The chokka is caught on the sea bed as well as just a few metres below the surface when they are in a feeding frenzy. Crews catch mainly at night, with the huge halogen lights on the boats attracting the different species of fish the chokka feeds on. These are the bright lights you can see out at sea at night. When the fisherman lowers the jig into the water, the little hooks catch the chokka’s tentacles and when he feels the weight on the line he pulls it up. The fisherman throws his catch into a crate and tries for the next one. The chokka is then neatly laid into a stainless steel pan, sorted according to size and blast frozen to -20°C on the vessel. Once frozen, it is then packed in a plastic bag and stored in the holding room until it is offloaded.
People are often concerned about overfishing of chokka. The chokka season is closed for close to 5 months a year and there are protected areas where they aren’t allowed to fish at all any time of the year. They also catch with hand lines as opposed to nets plus fishing is restricted to a number of permits issued. The squid also lives for a “year plus “naturally so the life cycle is short.
Suddenly I feel like a lekker plate of deep fried calamari, onions rings and chips. Plus now you know where your calamari comes from.
The Southern African Foundation for the Conservation of Coastal Birds or SANCCOB centre at Cape Recife in Port Elizabeth does an amazing job as part of the conservation of the African Penguin, especially here in Algoa Bay. The centre was previously known as SAMREC and doesn’t just play a huge role in conservation, but also in educating locals and visitors alike. Because of this the centre has become one of Port Elizabeth’s main tourist attractions.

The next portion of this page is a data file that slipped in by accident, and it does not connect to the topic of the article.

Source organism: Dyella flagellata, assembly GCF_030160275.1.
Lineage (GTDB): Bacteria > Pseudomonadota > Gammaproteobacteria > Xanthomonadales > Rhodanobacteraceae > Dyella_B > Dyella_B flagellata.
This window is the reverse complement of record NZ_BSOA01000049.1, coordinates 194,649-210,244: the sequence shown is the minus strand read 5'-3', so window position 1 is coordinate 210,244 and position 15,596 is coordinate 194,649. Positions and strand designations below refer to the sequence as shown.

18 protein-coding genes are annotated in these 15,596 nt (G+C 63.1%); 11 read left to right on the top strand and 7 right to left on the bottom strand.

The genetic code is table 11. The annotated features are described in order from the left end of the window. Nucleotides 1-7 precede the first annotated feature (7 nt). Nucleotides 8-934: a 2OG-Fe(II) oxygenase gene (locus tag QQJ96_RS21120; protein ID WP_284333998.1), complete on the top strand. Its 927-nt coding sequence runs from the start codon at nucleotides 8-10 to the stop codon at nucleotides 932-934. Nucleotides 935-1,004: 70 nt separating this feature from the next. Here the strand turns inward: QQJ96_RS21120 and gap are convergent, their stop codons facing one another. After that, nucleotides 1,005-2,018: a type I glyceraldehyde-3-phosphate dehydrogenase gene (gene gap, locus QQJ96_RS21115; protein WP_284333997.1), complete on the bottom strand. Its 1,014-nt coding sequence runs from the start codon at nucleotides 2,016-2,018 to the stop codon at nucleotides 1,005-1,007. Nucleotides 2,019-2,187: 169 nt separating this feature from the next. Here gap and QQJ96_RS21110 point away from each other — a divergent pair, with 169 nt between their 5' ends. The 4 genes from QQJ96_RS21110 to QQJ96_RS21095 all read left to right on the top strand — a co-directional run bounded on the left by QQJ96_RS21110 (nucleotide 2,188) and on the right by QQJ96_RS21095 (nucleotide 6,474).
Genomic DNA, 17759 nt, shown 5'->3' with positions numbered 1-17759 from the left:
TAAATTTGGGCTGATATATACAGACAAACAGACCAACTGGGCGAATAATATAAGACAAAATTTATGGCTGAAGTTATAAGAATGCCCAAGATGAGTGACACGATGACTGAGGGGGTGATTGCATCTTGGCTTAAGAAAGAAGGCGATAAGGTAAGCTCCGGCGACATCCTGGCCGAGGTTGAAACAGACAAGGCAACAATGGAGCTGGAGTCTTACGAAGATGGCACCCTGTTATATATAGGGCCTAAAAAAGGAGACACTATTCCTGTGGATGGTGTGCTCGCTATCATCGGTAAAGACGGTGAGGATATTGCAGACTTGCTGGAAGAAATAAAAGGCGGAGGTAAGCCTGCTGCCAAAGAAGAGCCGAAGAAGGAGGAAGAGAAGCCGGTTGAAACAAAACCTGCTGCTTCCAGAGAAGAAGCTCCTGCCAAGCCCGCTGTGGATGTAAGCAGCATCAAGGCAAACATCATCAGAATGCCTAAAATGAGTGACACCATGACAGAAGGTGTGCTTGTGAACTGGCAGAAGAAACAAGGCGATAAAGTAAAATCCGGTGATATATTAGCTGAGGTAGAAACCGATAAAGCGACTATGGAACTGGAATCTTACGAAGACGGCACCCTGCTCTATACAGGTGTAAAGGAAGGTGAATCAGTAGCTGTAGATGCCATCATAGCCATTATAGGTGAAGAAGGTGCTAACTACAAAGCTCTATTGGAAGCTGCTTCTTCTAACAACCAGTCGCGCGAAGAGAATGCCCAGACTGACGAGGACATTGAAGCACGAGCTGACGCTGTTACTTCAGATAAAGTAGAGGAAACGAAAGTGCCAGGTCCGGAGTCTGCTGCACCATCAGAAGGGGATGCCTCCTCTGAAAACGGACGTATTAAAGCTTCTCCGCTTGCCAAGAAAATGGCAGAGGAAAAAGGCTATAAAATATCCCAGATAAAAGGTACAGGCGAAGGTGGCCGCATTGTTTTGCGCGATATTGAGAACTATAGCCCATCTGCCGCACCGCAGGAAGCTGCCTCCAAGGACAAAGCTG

The activities SANCCOB do include the rescue and rehabilitation of injured or polluted seabirds (not just penguins exclusively), research, training and then education of both school groups and general visitors to the centre. The rehabilitation process is always done with an eye on releasing the birds back into the wild, and one of SANCCOB’s most popular activities is release day when visitors can go and watch the penguins getting released back into the sea from the beach at Cape Recife.
The importance of centres like SANCCOB at Cape Recife is even more clear when one looks at the following statistics. There are only 13,000 breeding pairs of African penguins left in South Africa. The biggest breeding colony for these birds is at St Croix Island in Algoa Bay and Bird Island. The penguin population in Algoa Bay has fallen sharply, from 10,900 breeding pairs in 2015 to only 6,100 in 2019. Of the breeding pairs lost in Algoa Bay between 2018 and 2019, St. Croix Island accounted for 84% – with only 3,638 breeding pairs remaining on the island. No wonder the African Penguin is listed as Endangered.
So why this post? Two reasons. I had some nice penguin pictures taken at SANCCOB before lockdown that I wanted to share with you and to encourage you to support SANCCOB in any way possible. Even if its just visiting to learn more about these flightless tuxido’d sea birds and paying the entrance fee.
This is not a sponsored post